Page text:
Twenty years later, Brierley decided to launch a search for the mother, siblings and home he remembered only in fuzzy childhood memories. To do this, he decided to retrace his steps using Google Earth.
Those who don't know the rest of the story soon will. (Warning: Some movie spoilers follow below.)
Brierley's journey to find his family in India is the subject for The Weinstein Co's "Lion," a movie due out November 25 that is a likely Oscar contender.
But when he started his quest, Brierley said the possibilities -- the interest in his story, his subsequent book and the film starring Dev Patel that now tells his tale -- were the farthest thing from his mind.
"I was just so high on hope and so determined to find what I'd been sort of yearning for for some time and defuse the weight off my shoulders," Brierley told CNN in a recent interview.
Brierley has now seen "Lion" a few times, he said. And even though he lived the experience, he said the film was a "roller coaster of emotions."
"I tried to suppress my tears but I couldn't," he said. "It was just so hard to."
He wasn't the only one. Brierley said his Australian mother Sue, played in the film by Nicole Kidman, was "enchanted" by the movie.
"She was speechless at some times, to the point where she grabbed my leg and almost dug her nails into it," Brierley said, laughing.
Brierley's warm relationship with his adoptive mother is one of many emotional drivers in the movie. And though some parts of the movie were "heightened" for storytelling purposes, Brierley said it was important to him and the filmmakers that the characters be portrayed authentically.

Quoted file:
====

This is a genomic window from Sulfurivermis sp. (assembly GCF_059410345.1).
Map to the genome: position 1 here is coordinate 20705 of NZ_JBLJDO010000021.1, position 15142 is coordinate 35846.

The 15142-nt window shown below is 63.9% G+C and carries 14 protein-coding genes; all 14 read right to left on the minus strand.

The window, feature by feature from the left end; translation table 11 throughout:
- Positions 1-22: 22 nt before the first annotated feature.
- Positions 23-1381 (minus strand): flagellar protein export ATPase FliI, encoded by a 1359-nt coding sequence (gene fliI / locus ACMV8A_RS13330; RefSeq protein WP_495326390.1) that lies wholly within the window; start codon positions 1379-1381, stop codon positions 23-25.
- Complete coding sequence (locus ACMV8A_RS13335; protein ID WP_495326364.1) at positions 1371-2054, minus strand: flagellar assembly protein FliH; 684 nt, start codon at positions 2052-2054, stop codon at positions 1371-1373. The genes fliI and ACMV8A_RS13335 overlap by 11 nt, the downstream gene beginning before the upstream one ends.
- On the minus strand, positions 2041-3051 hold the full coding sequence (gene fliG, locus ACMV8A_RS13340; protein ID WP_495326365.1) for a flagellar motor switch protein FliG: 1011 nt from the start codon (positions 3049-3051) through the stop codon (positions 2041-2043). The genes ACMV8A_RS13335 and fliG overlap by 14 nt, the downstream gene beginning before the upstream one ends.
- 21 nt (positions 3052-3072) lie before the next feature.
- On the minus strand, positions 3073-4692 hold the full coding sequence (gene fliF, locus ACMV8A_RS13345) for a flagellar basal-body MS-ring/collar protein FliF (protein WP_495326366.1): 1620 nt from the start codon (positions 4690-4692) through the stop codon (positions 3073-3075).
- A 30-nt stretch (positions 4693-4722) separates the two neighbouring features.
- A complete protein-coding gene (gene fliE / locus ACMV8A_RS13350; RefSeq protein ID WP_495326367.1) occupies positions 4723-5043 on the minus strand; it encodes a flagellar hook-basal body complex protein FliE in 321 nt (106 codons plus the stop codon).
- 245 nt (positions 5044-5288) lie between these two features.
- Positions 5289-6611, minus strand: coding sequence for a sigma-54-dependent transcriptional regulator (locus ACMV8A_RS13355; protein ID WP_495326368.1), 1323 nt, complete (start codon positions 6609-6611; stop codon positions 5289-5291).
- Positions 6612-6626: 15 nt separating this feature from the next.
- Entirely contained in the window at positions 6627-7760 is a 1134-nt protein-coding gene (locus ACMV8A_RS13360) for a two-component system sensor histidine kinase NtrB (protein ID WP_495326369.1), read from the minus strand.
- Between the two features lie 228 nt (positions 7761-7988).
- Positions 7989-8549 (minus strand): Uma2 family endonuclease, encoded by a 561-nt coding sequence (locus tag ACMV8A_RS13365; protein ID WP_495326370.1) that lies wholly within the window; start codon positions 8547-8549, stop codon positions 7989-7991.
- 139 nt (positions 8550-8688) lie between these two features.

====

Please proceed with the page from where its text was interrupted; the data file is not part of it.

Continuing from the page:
He was especially pleased with one key scene between Patel and Kidman, in which they talk about her motivation for adopting him as a boy.
"The way that was acted out was just so organic and pure," he said.
There's one key opinion Brierley is still waiting to get -- that of his birth mother, Fatima Bi Munshi.
He said they're working on getting the movie translated into her native Hindi, as she does not read. Though he's recounted his experience to her before, he thinks the movie will put the journey into a greater perspective.
"I think it's going to give her a shock as in, 'Whoa, I didn't realize that this is actually what happened,'" he said.
CNN's Sara Sidner visited Brierley's mother back in 2012, shortly after the two had been reunited.
Then, she recounted the disappearance of her son and spoke about the devastating second loss she experienced the same year. Brierley's oldest brother, who had accompanied him that fateful night, was killed a month after Brierley went missing.
"I would go to sleep at night and my mind would wander in madness," she said. "I didn't feel like eating. I kept looking out for him on the streets, asking people about his whereabouts. I found him nowhere. It was a very difficult time."
Brighter days have fallen upon the once fractured family.